The UK Government has published its Review of Criminalisation of Doping in Sport, and concluded that doping in the UK should not be criminalised. It’s definitely naughty though, you shouldn’t do it, and the report envisions better use of existing powers to combat doping.
Doping is criminalised in Italy and France, so get caught there and you become involved with the police. One potential advantage of this system is that it limits the scope for corruption and conflicts of interest. If you’re a sports governing body or a race organiser with commercial sponsorships or partnerships, it’s probably not great news if your athletes start turning up positive doping results. The police however have no such concerns, so are potentially more likely to get stuck in to investigating things – although as the report points out, this depends on the police prioritising such investigations. Depending on what else they’ve got on their plate – murders, burglaries, theft etc – you might find that the police don’t take too much interest in someone doping at their local sportive or even national athletics meet.
Without criminal sanctions, the report suggests doping may be better combated through better sharing of information between sporting bodies, education, and effective testing. Five characteristics of effective testing are identified in the report:
- a) Random, no-notice testing out-of-competition;
- b) Use blood, urine and other physiological testing methods;
- c) Broad spectrum analysis (i.e. looking at the composition of the sample and comparing it with normal samples, rather than looking for specific drugs);
- d) Frequent tests for high risk individuals with longitudinal comparisons (i.e. the biological passport approach);
- e) Supervision of sample production (i.e. ensuring that the athlete cannot tamper or exchange the sample).
It might come as a surprise to some readers that in competition testing tends to be fairly predictable. The report notes that it is usually necessary to tell the event organisers in advance that UKAD plans to carry out tests. This results in athletes knowing that they will be tested – giving them the opportunity to adjust their doping practices – or develop last minute injuries and illnesses to take them out the competition. One of the report’s recommendations is that UKAD officials should have access to all sporting events to enable random testing as required.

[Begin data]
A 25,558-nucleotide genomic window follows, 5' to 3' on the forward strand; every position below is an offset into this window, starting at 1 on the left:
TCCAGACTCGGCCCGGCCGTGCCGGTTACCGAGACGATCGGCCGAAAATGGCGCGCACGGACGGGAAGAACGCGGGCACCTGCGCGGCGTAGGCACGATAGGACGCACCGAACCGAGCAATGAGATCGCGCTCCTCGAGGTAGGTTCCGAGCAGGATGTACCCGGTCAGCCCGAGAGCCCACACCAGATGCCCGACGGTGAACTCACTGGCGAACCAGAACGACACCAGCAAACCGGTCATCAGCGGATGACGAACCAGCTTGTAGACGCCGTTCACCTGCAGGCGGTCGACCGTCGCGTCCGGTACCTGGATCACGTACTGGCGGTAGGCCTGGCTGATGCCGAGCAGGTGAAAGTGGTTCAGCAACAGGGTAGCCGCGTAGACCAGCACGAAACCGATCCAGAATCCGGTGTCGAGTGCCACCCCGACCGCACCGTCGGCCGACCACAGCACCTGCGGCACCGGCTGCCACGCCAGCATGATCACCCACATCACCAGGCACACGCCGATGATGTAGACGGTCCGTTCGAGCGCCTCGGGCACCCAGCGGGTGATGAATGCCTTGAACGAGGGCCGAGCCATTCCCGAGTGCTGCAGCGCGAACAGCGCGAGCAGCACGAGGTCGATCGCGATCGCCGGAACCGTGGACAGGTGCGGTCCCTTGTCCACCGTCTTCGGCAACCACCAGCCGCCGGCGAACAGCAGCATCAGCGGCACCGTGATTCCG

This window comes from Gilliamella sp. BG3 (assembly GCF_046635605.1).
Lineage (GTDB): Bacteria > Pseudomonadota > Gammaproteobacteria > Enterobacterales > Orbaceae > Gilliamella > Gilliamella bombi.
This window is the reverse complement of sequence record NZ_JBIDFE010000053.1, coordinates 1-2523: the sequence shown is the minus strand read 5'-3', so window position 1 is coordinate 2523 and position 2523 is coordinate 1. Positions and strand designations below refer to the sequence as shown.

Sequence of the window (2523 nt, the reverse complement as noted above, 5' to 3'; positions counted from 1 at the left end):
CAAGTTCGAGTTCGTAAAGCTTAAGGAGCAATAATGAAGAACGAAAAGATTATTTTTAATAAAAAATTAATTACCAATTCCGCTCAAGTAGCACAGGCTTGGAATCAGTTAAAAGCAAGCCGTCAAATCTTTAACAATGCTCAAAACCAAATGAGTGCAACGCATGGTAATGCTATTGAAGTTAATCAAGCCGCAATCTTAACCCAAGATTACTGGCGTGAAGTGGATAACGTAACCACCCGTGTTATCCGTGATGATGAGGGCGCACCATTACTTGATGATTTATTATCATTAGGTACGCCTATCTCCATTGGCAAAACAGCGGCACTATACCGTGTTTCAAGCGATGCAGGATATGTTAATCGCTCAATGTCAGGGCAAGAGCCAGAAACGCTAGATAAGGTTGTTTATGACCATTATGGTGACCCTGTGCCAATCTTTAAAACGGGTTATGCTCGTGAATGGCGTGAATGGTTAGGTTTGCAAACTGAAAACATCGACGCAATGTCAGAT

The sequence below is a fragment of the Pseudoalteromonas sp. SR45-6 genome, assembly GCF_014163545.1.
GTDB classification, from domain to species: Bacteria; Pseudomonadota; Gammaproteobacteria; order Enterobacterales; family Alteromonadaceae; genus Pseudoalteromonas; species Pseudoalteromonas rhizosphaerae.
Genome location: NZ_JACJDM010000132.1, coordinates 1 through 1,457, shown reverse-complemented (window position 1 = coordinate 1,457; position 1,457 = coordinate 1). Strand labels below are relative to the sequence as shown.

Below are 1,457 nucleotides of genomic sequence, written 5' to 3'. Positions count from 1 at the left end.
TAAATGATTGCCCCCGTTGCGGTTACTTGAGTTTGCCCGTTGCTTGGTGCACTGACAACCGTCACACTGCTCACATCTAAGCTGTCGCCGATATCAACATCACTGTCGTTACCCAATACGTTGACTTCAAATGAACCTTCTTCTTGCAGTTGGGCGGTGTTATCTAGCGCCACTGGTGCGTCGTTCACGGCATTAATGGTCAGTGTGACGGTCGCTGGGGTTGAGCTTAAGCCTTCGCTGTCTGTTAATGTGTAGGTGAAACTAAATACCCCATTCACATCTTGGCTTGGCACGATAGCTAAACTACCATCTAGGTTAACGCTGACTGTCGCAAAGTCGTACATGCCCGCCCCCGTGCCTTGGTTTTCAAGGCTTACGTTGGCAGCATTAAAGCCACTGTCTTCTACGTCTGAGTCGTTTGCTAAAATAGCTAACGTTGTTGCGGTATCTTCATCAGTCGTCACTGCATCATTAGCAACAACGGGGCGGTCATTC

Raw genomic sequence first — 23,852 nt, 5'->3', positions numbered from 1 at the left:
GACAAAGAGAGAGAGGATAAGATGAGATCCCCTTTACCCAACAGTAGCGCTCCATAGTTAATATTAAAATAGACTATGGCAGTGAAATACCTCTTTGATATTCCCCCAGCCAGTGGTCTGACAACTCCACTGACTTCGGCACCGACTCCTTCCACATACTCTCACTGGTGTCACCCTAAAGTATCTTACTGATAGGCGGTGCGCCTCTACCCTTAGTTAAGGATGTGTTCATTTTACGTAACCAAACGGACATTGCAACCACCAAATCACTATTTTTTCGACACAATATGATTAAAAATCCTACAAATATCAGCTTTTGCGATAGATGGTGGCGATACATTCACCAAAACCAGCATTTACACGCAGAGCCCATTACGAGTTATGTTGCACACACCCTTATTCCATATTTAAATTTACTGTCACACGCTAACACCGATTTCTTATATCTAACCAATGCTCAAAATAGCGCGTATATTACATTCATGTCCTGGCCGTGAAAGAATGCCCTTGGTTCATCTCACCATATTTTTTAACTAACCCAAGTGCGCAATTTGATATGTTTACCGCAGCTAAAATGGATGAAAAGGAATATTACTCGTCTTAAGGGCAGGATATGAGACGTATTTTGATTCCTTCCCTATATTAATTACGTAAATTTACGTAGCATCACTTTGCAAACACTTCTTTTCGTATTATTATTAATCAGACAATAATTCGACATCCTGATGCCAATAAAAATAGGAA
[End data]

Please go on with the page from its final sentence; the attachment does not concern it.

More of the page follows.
So, it doesn’t look like that much is going to change as a result of this report. If the recommendation to give UKAD officials automatic access to any sporting event is progressed, it could however result in some interesting debate. When is a sporting event a sporting event? Could officials turn up at a sportive? Or an enduro? How about a local downhill race? Should we all expect to potentially be asked to pee in a cup if we enter a race?
The report does talk about targeted testing, aiming for intelligence based testing rather than trying to test hundreds of people in the hope of catching someone at it. We’ve no idea whether there are many performance enhancing substances being taken in mountain biking – though we’d suspect there’s plenty of recreational stuff going on. But why should mountain biking be any different to any other sport for people seeking performance enhancement – there are still titles and prizes to be won.
As far as we know there’s no testing on the EWS circuit. We’d be astounded if Red Bull Rampage had ever had a visit from WADA. Do we mind? Do the athletes mind? Do we want to know our idols are riding clean? Or do we take the view that it’s up to each competitor to take the risks that they choose – whether it’s line choice, breakneck speed, or a pill that keeps you riding harder for longer at an unknown cost to their health?
What do you think? Is professional sport a pure and worthy pursuit worth protecting at all costs? Or is it just entertainment?
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